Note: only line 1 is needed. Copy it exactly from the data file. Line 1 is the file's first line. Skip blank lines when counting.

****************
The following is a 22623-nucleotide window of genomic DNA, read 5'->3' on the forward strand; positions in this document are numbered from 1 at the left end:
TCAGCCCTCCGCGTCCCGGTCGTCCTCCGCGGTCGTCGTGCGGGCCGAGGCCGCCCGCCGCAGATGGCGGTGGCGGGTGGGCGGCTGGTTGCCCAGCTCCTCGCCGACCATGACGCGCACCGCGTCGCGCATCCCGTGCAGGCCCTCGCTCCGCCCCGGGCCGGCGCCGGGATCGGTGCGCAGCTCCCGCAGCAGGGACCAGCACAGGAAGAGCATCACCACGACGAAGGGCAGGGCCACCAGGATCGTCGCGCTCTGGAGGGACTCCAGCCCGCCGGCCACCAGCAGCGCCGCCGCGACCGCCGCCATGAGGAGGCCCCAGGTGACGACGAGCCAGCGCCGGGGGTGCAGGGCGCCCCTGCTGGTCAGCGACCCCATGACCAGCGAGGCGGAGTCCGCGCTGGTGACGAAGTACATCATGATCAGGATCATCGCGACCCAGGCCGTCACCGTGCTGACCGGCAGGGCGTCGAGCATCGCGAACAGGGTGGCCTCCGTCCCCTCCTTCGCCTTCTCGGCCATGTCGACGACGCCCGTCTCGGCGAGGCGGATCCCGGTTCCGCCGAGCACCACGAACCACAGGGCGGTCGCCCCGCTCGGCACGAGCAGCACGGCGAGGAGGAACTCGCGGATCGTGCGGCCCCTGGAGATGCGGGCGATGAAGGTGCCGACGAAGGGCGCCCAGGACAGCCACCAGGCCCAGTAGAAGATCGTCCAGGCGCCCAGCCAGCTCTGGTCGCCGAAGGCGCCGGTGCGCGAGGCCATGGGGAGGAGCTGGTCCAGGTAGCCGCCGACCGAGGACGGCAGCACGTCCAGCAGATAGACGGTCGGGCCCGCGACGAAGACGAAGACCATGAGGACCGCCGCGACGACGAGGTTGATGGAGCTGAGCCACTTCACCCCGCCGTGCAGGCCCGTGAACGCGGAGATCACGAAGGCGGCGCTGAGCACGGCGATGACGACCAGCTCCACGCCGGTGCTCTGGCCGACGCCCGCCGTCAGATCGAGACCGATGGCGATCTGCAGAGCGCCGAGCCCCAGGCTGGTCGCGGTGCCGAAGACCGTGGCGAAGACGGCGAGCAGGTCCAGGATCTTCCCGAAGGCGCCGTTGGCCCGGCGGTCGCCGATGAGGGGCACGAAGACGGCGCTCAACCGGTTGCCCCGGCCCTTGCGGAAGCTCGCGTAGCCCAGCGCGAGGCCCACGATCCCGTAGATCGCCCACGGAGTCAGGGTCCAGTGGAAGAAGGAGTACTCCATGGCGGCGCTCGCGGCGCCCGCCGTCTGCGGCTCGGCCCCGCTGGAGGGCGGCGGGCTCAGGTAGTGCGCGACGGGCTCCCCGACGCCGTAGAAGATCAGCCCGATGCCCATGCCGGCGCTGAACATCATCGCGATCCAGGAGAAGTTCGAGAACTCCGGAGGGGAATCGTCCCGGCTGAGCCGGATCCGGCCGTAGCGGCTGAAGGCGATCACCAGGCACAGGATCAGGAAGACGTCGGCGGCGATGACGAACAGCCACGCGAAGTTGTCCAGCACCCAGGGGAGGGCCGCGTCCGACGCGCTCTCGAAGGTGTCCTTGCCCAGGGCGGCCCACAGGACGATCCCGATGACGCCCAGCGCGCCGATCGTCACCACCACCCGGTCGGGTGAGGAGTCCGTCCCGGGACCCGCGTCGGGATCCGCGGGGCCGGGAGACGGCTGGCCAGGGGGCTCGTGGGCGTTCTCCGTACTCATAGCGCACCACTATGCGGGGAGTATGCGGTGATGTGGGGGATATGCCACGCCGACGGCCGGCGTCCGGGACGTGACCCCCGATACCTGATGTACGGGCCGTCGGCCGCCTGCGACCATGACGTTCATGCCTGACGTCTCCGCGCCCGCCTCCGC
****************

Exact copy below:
The following is a 22623-nucleotide window of genomic DNA, read 5'->3' on the forward strand; positions in this document are numbered from 1 at the left end: